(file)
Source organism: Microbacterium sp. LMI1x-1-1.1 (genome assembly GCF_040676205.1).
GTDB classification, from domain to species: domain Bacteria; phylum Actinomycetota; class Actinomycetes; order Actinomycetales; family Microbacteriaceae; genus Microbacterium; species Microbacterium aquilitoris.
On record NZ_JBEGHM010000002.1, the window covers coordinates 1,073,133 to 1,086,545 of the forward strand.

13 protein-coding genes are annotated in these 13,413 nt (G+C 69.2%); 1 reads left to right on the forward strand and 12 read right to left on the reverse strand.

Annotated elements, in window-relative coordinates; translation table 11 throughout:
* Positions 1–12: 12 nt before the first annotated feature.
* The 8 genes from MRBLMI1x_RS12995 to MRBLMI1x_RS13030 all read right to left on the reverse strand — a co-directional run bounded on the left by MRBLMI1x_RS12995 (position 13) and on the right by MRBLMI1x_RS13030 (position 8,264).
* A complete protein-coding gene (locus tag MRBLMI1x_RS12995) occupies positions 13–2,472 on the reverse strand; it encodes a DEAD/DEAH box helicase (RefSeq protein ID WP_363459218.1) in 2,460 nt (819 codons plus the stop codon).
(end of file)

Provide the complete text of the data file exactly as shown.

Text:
Source organism: Microbacterium sp. LMI1x-1-1.1 (genome assembly GCF_040676205.1).
GTDB classification, from domain to species: domain Bacteria; phylum Actinomycetota; class Actinomycetes; order Actinomycetales; family Microbacteriaceae; genus Microbacterium; species Microbacterium aquilitoris.
On record NZ_JBEGHM010000002.1, the window covers coordinates 1,073,133 to 1,086,545 of the forward strand.

13 protein-coding genes are annotated in these 13,413 nt (G+C 69.2%); 1 reads left to right on the forward strand and 12 read right to left on the reverse strand.

Annotated elements, in window-relative coordinates; translation table 11 throughout:
* Positions 1–12: 12 nt before the first annotated feature.
* The 8 genes from MRBLMI1x_RS12995 to MRBLMI1x_RS13030 all read right to left on the reverse strand — a co-directional run bounded on the left by MRBLMI1x_RS12995 (position 13) and on the right by MRBLMI1x_RS13030 (position 8,264).
* A complete protein-coding gene (locus tag MRBLMI1x_RS12995) occupies positions 13–2,472 on the reverse strand; it encodes a DEAD/DEAH box helicase (RefSeq protein ID WP_363459218.1) in 2,460 nt (819 codons plus the stop codon).